Monday, October 02, 2006

Tony continues to defend Barrett

Tony added two more posts about Kevin Barrett today and yesterday. It turns out that part of the reason that Tony is so defensive about the invite to Kevin Barrett is that he was involved in inviting him here to speak.

In any case, as you read all of Tony's defenses of Barrett's views, he continues to refer to the cowardice of the faculty for not embracing, or accepting Barrett's conspiratorial premises.

Barrett is not an expert in any of the topic about which he speaks (except that he is a scholar of Islam who seems to agree with many Islamists), but is convinced that the U.S. Government is evil.

Why is it cowardice to say that this is not what our university should stand for? How is it problematic to say that it only causes us political harm? The reality of the situation is that we teach at a public university, funded by state taxpayers with legislators looking over our shoulders. To give Barrett an unchallenged platform only makes us look foolish.

As Tony is our free-speech expert, I want him to respond to the question I have asked several times--where do you draw the line? Would he be as excited about a speaker who repeatedly pushed the falsehood that Saddam was responsible for 9/11? Would we see this adament defense of a holocaust deniers right to speak and not be challenged on campus? How about those who speak of racial differences in intellegence? Do we have to accept all views as equal in our intellectual community?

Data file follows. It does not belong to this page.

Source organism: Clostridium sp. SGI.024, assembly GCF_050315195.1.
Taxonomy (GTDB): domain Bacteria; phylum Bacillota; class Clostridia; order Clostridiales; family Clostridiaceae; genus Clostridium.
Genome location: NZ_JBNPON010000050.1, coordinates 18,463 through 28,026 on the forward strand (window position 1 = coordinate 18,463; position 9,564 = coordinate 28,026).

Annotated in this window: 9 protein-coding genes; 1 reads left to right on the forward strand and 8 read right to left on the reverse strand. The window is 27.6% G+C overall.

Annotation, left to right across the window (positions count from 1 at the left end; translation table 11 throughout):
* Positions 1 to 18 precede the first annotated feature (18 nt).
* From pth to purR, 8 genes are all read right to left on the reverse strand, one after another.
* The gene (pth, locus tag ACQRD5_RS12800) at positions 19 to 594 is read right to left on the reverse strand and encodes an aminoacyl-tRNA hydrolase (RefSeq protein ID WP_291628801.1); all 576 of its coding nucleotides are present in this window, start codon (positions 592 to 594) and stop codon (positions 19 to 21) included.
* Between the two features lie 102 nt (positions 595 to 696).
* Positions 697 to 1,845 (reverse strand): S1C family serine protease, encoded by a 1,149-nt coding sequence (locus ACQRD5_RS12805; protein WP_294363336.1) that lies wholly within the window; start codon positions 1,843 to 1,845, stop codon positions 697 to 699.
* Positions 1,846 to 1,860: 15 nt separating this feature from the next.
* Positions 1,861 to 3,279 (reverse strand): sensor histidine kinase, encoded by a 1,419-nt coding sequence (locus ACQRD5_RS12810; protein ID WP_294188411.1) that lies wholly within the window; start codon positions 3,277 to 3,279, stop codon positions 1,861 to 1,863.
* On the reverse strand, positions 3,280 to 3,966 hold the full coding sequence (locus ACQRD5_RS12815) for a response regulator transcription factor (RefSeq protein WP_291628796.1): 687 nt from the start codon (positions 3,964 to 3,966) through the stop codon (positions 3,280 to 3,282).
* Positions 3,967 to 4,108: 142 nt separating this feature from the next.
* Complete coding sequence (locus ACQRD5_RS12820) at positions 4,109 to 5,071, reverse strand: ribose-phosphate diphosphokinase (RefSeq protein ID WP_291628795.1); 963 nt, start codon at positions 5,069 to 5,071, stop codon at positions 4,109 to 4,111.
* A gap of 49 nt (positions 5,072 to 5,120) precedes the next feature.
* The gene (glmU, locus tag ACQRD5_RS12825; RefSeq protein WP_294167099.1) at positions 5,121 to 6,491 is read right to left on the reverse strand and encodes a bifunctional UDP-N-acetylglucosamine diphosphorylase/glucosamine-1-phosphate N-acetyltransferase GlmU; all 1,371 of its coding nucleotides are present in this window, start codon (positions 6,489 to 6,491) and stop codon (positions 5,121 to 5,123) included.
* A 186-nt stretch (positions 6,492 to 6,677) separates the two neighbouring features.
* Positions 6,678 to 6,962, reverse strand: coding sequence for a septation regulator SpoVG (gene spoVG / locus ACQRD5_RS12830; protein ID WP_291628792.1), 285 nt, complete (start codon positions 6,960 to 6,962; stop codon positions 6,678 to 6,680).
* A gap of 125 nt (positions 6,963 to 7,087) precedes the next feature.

nemesis said...

Tony seems to be sending a mixed message, or at least he's not sure just what he wants to say. (Odd thing for a "communications" professor.)

On the one hand, he criticizes us for not taking Barrett seriously and listening to what he has to say. Then he accuses us of attempting to "delegitimatize" (a word I don't find in the OED -- again very odd for a "communications" professor)the appearance by paying too much attention to it!

So, which is it? Are we suppressing him and refusing to give due consideration to his ideas, or are we paying too much attention to him as a means of "delegitimatization" (whatever that may mean)?